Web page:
LITTLE BY LITTLE IT ALL CAME TOGETHER
Here and there, numerous ruins of old pieces of wall, of cement paving covered with moss, the remains of smokestacks, etc...
Of numerous black thorns, eaten away by lichens, growing more and more, covering up little by little that which were these buildings.
At the beginning of the existence of this camp, some soldiers of the American Corps of Engineers came first, with little equipment -- Little by little the organization developed. -- The land was divided into squares and then were built many barracks with walls of brick, setting on floors of cement, covered with boards which were protected with tar paper. Many roads crossed the camp permitting access to the barracks and to the secondary services.
According to eyewitnesses having known this little military city (more than 45,000 people at the end of 1918!) the hospital had many blocks. Each block had around 25 barracks, placed in two rows. facing each other. Between each row were the refectories, the kitchens, the bath rooms and the w.c., the surgical block and the infirmary.
There was also a big recreation room where resident soldiers ( actors or professional comedians), singers, etc. gave their performances to entertain the convalescents. Also, the hospital was composed of many secondary hospitals. At the entrance were the general quarters - with the services of administration and the supply depots of every sort.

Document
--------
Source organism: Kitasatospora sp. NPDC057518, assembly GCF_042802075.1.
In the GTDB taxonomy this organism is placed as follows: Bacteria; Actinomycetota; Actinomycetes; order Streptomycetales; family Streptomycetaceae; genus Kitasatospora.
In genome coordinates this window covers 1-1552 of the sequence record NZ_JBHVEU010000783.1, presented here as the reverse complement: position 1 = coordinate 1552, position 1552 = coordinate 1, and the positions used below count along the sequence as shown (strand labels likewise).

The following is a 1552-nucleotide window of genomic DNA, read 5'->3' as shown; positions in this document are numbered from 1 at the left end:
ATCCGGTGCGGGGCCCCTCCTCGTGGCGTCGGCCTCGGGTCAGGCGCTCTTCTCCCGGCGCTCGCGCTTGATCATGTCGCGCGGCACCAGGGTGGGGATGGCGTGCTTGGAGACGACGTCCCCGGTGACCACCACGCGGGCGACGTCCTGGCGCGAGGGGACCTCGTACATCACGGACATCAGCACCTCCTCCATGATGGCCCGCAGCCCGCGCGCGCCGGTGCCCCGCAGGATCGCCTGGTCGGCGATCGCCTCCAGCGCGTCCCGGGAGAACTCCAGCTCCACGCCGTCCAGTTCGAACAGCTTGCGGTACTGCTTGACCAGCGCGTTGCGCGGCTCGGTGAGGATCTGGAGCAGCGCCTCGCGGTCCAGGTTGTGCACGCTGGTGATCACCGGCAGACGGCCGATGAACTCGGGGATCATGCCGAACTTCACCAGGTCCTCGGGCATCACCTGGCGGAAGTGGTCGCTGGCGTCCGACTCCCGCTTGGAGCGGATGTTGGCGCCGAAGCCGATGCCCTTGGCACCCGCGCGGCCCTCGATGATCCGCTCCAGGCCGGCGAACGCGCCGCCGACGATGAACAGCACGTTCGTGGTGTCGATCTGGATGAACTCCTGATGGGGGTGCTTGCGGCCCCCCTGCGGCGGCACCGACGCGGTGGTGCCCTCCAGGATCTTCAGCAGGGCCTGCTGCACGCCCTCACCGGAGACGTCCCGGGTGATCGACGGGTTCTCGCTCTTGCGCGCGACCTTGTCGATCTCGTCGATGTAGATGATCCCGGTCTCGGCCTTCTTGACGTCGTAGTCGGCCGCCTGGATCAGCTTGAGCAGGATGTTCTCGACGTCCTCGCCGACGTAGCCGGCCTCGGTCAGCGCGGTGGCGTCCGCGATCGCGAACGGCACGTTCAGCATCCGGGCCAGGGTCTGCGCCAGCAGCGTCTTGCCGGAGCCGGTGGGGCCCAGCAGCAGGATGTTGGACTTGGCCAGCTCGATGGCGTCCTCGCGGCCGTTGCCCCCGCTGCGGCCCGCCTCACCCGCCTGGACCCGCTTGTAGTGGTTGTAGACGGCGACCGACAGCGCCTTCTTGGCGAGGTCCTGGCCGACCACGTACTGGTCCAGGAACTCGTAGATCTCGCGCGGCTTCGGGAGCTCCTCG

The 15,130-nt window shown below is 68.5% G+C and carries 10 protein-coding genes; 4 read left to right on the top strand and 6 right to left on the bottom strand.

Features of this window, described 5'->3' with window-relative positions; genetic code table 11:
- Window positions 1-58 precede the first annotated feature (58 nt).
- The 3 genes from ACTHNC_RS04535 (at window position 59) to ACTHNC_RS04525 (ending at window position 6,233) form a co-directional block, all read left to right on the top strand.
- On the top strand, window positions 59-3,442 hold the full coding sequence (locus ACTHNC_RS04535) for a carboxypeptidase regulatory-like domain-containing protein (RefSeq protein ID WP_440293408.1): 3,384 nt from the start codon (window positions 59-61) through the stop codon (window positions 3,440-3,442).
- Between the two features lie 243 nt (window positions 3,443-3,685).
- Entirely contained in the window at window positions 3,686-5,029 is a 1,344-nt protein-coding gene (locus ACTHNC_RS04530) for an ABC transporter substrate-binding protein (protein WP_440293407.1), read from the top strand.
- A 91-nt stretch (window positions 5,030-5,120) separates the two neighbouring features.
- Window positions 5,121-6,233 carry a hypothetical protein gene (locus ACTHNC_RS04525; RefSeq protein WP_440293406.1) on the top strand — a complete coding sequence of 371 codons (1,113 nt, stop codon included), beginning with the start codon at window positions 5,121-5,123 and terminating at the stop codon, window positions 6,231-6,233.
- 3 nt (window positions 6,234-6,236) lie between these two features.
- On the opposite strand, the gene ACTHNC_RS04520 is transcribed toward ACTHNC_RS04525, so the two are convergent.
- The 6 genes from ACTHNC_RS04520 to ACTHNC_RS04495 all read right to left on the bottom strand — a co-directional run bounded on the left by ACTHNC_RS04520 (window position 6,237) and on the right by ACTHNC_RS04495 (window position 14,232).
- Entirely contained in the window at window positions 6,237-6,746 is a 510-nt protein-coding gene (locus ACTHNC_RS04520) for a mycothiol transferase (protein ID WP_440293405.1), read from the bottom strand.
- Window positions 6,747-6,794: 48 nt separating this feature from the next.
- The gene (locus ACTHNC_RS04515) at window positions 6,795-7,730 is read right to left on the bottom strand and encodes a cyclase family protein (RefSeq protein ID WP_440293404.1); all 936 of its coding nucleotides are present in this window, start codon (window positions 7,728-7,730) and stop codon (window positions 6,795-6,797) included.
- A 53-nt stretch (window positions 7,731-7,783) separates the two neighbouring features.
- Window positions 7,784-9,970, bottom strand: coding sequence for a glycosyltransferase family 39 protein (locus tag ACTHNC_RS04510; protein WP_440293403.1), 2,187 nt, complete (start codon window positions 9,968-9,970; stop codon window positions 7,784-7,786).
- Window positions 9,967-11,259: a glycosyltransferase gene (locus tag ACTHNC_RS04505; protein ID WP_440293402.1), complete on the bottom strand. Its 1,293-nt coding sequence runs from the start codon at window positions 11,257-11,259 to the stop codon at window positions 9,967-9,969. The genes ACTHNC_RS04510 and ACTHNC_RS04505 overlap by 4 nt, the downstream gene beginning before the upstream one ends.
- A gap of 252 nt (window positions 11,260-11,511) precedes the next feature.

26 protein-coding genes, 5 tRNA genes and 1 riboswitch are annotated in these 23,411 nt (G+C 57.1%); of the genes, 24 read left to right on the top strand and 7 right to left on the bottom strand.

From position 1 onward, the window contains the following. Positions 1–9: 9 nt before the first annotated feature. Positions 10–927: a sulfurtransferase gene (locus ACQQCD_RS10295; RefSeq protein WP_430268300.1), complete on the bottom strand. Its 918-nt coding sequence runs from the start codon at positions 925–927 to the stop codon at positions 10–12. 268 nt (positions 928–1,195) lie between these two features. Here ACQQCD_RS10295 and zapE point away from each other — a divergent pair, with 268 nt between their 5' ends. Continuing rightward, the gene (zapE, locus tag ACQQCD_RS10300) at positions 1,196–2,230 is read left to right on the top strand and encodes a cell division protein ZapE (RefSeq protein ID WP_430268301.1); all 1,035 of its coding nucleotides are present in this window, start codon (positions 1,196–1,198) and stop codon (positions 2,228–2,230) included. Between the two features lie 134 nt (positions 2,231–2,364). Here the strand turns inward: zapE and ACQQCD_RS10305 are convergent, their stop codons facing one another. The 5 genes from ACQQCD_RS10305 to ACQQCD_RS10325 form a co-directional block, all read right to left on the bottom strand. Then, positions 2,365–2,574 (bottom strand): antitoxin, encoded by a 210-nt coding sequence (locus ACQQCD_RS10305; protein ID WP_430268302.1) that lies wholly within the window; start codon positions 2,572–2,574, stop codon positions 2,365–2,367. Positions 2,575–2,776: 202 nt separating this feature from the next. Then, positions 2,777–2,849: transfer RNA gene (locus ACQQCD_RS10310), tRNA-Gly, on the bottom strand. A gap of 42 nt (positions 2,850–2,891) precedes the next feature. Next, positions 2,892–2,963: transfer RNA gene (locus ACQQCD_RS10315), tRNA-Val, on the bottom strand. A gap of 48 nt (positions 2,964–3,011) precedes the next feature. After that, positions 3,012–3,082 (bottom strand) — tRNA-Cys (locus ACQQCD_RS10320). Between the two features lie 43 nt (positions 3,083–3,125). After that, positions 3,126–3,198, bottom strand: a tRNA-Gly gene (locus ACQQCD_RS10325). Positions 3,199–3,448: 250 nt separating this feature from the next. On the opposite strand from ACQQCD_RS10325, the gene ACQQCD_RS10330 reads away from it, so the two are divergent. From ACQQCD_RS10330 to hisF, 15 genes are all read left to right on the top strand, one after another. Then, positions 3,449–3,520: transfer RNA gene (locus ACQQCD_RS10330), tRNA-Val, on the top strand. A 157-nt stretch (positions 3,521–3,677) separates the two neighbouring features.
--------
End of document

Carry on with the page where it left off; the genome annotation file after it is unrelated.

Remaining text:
Evidently, militarily speaking, each block had a number in order. From the numbers 1 to 50, the blocks were housing the American Red Cross - the numbers under 50 belonged to the American states.
For this era, things were very modern. Electricity was created there, running water functioned marvelously and, moreover, in an area so dry and without natural advantages, all was quickly taken care of.
With their enormous technology, with machines and materials, the American builders went to acquire a water supply at more than six kilometers away, in the Allier River, just opposite the church of Mars-sur-Allier.
Fishermen who frequent the banks of the river could see still the wells which were dug and which still exist. The pumping station is there. The water was brought by underground ducts up to the end of the plateau to supply the camp. It was kept in reserve in an enormous water tower ( chateau d’eau), still held up by nine pillars made from the quarry of Moiry. On the facade bordering the road one can see the American insignia ( insignia of the American Corps of Engineers) fixed in the masonry.